Take a look at these 20 tips for improving powerpoint presentations:
- Clarify for your students whether the PowerPoint is repeating the textbook material or supplementary to the textbook material.
- Create an initial slide with an overview of what students can expect to learn in the PowerPoint presentation.
- Use concise bullet points instead of long paragraphs of text.
- Break up bullet points into separate slides, with images on each slide to represent each point. After you have completed a series of points, include a slide that summarizes all of the points together on one slide.
- Incorporate examples to illustrate key concepts. In a classroom lecture, professors naturally incorporate examples to support their points, but in a stand-alone PowerPoint presentation, these examples must be spelled out within the presentation to enhance comprehension of the material.
- If you are adapting a PowerPoint from lecture format to online delivery, keep in mind that your presentation must be self-explanatory. Consider adding a voice-over narration or adding a video of yourself superimposed on the presentation.
- While key words may be enough for PowerPoints used in lectures, make sure to write only clear full sentences in PowerPoints intended for online delivery.
- Design your slides with sharp contrast between the text and the background so that the text is easily readable.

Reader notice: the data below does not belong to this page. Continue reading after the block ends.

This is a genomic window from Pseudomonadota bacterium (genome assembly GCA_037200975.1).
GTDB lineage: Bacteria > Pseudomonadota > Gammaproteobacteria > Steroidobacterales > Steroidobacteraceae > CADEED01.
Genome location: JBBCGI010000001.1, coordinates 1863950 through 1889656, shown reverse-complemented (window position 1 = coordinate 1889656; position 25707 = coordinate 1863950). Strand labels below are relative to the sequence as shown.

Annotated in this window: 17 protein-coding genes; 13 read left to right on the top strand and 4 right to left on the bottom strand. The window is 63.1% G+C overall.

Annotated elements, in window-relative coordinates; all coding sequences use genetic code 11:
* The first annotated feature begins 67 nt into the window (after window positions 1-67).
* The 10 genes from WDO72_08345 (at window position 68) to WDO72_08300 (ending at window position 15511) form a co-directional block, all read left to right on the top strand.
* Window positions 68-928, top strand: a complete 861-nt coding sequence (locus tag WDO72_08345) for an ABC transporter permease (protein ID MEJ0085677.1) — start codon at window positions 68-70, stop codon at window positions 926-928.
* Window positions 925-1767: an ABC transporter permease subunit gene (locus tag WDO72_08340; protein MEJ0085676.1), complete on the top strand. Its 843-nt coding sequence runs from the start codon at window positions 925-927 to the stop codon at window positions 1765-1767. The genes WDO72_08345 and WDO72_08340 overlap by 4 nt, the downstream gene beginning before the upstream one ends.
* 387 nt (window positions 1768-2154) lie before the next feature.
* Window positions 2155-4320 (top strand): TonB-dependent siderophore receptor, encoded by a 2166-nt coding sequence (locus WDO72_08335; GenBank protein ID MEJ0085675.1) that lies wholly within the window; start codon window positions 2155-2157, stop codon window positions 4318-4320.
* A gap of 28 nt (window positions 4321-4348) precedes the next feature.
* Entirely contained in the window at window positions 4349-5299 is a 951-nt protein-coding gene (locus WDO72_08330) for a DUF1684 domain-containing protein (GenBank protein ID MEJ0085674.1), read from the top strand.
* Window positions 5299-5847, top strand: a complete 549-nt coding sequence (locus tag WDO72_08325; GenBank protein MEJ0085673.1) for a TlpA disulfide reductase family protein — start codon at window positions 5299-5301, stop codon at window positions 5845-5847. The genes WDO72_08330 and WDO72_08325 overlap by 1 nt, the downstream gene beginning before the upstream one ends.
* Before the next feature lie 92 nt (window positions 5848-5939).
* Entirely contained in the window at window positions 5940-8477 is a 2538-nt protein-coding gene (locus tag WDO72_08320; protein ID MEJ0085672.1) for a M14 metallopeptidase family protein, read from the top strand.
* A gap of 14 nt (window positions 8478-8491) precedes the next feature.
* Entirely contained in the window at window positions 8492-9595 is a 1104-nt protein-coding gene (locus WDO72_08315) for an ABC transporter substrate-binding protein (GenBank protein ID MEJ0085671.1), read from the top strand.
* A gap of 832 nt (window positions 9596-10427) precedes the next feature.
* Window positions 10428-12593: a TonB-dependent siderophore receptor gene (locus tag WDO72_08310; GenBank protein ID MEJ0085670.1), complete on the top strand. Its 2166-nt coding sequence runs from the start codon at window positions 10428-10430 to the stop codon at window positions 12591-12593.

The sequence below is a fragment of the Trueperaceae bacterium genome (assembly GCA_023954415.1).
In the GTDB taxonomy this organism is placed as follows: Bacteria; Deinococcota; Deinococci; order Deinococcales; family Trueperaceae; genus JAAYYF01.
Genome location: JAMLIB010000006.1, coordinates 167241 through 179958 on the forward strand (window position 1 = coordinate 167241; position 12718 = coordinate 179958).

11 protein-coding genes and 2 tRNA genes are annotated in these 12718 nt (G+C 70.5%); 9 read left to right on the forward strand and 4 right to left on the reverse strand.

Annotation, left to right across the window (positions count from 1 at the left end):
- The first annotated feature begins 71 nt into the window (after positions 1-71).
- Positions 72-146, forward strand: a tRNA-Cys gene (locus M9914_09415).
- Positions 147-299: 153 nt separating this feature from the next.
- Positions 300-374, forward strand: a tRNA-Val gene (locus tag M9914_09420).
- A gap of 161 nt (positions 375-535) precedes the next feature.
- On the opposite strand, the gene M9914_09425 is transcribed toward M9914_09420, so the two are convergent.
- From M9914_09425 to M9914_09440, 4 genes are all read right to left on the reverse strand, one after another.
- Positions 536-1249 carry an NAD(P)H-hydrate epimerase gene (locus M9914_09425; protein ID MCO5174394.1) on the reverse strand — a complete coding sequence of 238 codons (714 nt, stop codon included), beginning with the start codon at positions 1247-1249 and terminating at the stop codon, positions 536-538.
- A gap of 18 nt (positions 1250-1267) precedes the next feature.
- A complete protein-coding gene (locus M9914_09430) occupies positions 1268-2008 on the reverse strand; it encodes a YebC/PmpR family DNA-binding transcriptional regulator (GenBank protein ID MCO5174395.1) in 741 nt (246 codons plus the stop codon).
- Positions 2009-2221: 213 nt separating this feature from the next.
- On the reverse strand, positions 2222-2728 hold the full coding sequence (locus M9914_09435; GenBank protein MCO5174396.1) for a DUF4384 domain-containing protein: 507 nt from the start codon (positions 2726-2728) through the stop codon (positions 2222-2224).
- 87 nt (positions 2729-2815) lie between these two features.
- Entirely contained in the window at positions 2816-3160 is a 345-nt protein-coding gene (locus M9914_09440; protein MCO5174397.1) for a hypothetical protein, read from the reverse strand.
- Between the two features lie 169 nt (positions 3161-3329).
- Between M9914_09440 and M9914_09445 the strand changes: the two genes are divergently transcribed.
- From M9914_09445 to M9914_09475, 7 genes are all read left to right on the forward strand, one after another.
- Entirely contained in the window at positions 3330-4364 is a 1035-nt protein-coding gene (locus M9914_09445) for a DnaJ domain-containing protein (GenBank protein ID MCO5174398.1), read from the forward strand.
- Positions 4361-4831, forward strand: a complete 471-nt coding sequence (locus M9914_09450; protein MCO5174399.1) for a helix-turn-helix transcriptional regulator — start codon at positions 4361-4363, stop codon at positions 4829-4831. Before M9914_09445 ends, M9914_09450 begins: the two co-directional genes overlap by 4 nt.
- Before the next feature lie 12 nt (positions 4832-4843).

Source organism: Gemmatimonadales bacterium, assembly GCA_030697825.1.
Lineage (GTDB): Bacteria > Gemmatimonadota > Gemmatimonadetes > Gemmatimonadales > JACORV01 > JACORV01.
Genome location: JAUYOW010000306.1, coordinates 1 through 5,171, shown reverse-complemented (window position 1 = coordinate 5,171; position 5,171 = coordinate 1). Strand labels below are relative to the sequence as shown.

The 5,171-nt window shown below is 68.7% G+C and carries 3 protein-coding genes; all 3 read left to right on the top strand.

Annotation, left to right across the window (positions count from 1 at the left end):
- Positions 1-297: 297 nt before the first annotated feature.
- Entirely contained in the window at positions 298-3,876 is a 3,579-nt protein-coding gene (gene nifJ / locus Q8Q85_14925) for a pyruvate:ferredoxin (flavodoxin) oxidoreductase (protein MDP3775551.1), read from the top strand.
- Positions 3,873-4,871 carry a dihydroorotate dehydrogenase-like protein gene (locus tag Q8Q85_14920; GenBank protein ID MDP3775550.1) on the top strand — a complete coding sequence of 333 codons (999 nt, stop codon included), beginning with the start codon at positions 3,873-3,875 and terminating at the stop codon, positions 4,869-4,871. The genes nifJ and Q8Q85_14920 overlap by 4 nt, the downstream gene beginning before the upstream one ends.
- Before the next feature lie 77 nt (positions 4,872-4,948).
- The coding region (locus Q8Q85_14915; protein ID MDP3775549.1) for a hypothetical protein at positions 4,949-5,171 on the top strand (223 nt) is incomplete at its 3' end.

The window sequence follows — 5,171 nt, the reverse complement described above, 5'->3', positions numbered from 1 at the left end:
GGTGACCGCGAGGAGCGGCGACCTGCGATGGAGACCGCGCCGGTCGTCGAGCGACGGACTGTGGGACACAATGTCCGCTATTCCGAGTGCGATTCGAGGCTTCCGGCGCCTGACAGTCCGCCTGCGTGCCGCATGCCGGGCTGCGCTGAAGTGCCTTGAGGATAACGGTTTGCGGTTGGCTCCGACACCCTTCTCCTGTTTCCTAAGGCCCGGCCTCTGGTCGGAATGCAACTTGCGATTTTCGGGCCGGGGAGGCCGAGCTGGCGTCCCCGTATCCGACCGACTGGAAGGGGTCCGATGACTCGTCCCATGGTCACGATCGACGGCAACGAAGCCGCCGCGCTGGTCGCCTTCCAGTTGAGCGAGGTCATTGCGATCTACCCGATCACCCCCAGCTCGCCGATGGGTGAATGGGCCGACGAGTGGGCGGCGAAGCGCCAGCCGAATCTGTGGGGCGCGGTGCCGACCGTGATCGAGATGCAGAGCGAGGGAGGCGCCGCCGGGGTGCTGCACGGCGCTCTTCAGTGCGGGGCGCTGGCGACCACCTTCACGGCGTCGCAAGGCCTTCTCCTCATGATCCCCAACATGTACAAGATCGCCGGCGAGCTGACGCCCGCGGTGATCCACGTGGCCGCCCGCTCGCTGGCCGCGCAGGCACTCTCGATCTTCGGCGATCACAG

- Include relevant graphics to support key concepts. Studies have shown that adding relevant images can greatly enhance learning, but adding decorative graphics that are irrelevant can sometimes depress learning.
- Add videos and relevant hyperlinks to your slides.
- Incorporate animated text effects to add interest, but don’t go overboard lest it become a distraction.
- Use animations to demonstrate a sequence or clarify complex concepts. Keep in mind that animated effects should be purposeful, not just for decoration.
- Use pre-made PowerPoint templates to get a jumpstart on good design.
- Check out other professors’ educational PowerPoints to get ideas of effective layouts, styles, and content.
- Vary text sizes to indicate which pieces of information are most important, and to differentiate between headings, subheadings, and explanations.
- Don’t try to squeeze too much text onto one slide.
- Keep in mind that students might print out your slides, so make sure they are printer-friendly.
- Break up longer PowerPoints into several smaller PowerPoints.
- Use pptPlex to add Prezi-like functionality to your slides: zooming in and out of sections.
- Add an interactive quiz right inside your PowerPoint to help students process the information they have just learned.
For more information on adapting PowerPoint lectures for online delivery, see Adapting PowerPoint Lectures for Online Delivery on FacultyFocus.com.
- Power point tips and tricks from UCSF’s Educational Technology Conference
- How many bullets should I put on a slide? by Ellen Finkelstein, a PowerPoint MVP (Most Valuble Professional)
- Never Give A Boring Presentation Again: PowerPoint Tips from a Late Adopter by Geetha Gangireddy on Blackboard Blogs